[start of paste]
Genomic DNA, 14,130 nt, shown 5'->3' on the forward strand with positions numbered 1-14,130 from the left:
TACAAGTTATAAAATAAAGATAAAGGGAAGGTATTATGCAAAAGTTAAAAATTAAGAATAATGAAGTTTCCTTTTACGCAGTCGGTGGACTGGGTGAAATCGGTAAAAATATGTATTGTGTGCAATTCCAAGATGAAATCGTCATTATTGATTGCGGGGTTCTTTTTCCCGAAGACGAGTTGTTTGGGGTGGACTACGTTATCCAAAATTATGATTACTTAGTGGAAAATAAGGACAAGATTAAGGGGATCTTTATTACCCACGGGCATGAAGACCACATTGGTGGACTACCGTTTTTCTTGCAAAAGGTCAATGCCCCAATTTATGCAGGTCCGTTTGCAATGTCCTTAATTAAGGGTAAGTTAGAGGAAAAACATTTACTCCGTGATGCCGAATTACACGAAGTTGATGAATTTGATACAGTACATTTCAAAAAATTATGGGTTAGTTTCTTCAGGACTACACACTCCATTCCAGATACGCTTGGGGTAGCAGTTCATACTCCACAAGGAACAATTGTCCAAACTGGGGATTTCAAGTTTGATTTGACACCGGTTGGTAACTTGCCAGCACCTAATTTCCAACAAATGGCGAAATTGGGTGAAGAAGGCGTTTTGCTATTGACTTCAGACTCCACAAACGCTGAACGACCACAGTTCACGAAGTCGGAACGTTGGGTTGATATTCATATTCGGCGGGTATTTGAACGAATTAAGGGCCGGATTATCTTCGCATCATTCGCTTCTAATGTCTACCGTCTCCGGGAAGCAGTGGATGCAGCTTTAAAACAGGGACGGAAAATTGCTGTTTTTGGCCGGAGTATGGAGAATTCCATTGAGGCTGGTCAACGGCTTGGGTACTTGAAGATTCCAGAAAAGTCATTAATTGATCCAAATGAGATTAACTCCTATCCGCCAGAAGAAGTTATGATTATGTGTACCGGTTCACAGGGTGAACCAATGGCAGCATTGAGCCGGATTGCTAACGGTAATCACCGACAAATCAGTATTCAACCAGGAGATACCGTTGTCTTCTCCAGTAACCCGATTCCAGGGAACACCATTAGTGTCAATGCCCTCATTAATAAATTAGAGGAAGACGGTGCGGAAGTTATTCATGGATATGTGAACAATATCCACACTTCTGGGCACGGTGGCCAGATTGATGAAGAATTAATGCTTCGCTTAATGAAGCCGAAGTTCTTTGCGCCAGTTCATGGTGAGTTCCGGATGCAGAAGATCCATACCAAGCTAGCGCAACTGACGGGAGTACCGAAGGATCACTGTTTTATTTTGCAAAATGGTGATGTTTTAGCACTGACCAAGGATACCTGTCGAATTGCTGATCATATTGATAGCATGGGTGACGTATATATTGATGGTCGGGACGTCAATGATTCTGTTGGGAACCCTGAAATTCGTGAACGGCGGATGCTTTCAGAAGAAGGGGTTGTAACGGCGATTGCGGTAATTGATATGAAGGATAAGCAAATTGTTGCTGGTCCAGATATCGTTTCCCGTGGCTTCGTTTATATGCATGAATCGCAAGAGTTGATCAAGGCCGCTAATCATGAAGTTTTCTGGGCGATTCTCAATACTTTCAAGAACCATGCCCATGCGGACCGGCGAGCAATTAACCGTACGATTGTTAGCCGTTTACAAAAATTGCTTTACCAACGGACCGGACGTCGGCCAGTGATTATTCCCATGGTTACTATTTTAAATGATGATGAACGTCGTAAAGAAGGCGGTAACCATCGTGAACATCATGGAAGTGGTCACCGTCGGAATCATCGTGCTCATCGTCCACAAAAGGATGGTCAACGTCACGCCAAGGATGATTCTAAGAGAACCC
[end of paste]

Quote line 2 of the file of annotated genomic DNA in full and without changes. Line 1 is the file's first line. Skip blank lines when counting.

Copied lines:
TACAAGTTATAAAATAAAGATAAAGGGAAGGTATTATGCAAAAGTTAAAAATTAAGAATAATGAAGTTTCCTTTTACGCAGTCGGTGGACTGGGTGAAATCGGTAAAAATATGTATTGTGTGCAATTCCAAGATGAAATCGTCATTATTGATTGCGGGGTTCTTTTTCCCGAAGACGAGTTGTTTGGGGTGGACTACGTTATCCAAAATTATGATTACTTAGTGGAAAATAAGGACAAGATTAAGGGGATCTTTATTACCCACGGGCATGAAGACCACATTGGTGGACTACCGTTTTTCTTGCAAAAGGTCAATGCCCCAATTTATGCAGGTCCGTTTGCAATGTCCTTAATTAAGGGTAAGTTAGAGGAAAAACATTTACTCCGTGATGCCGAATTACACGAAGTTGATGAATTTGATACAGTACATTTCAAAAAATTATGGGTTAGTTTCTTCAGGACTACACACTCCATTCCAGATACGCTTGGGGTAGCAGTTCATACTCCACAAGGAACAATTGTCCAAACTGGGGATTTCAAGTTTGATTTGACACCGGTTGGTAACTTGCCAGCACCTAATTTCCAACAAATGGCGAAATTGGGTGAAGAAGGCGTTTTGCTATTGACTTCAGACTCCACAAACGCTGAACGACCACAGTTCACGAAGTCGGAACGTTGGGTTGATATTCATATTCGGCGGGTATTTGAACGAATTAAGGGCCGGATTATCTTCGCATCATTCGCTTCTAATGTCTACCGTCTCCGGGAAGCAGTGGATGCAGCTTTAAAACAGGGACGGAAAATTGCTGTTTTTGGCCGGAGTATGGAGAATTCCATTGAGGCTGGTCAACGGCTTGGGTACTTGAAGATTCCAGAAAAGTCATTAATTGATCCAAATGAGATTAACTCCTATCCGCCAGAAGAAGTTATGATTATGTGTACCGGTTCACAGGGTGAACCAATGGCAGCATTGAGCCGGATTGCTAACGGTAATCACCGACAAATCAGTATTCAACCAGGAGATACCGTTGTCTTCTCCAGTAACCCGATTCCAGGGAACACCATTAGTGTCAATGCCCTCATTAATAAATTAGAGGAAGACGGTGCGGAAGTTATTCATGGATATGTGAACAATATCCACACTTCTGGGCACGGTGGCCAGATTGATGAAGAATTAATGCTTCGCTTAATGAAGCCGAAGTTCTTTGCGCCAGTTCATGGTGAGTTCCGGATGCAGAAGATCCATACCAAGCTAGCGCAACTGACGGGAGTACCGAAGGATCACTGTTTTATTTTGCAAAATGGTGATGTTTTAGCACTGACCAAGGATACCTGTCGAATTGCTGATCATATTGATAGCATGGGTGACGTATATATTGATGGTCGGGACGTCAATGATTCTGTTGGGAACCCTGAAATTCGTGAACGGCGGATGCTTTCAGAAGAAGGGGTTGTAACGGCGATTGCGGTAATTGATATGAAGGATAAGCAAATTGTTGCTGGTCCAGATATCGTTTCCCGTGGCTTCGTTTATATGCATGAATCGCAAGAGTTGATCAAGGCCGCTAATCATGAAGTTTTCTGGGCGATTCTCAATACTTTCAAGAACCATGCCCATGCGGACCGGCGAGCAATTAACCGTACGATTGTTAGCCGTTTACAAAAATTGCTTTACCAACGGACCGGACGTCGGCCAGTGATTATTCCCATGGTTACTATTTTAAATGATGATGAACGTCGTAAAGAAGGCGGTAACCATCGTGAACATCATGGAAGTGGTCACCGTCGGAATCATCGTGCTCATCGTCCACAAAAGGATGGTCAACGTCACGCCAAGGATGATTCTAAGAGAACCC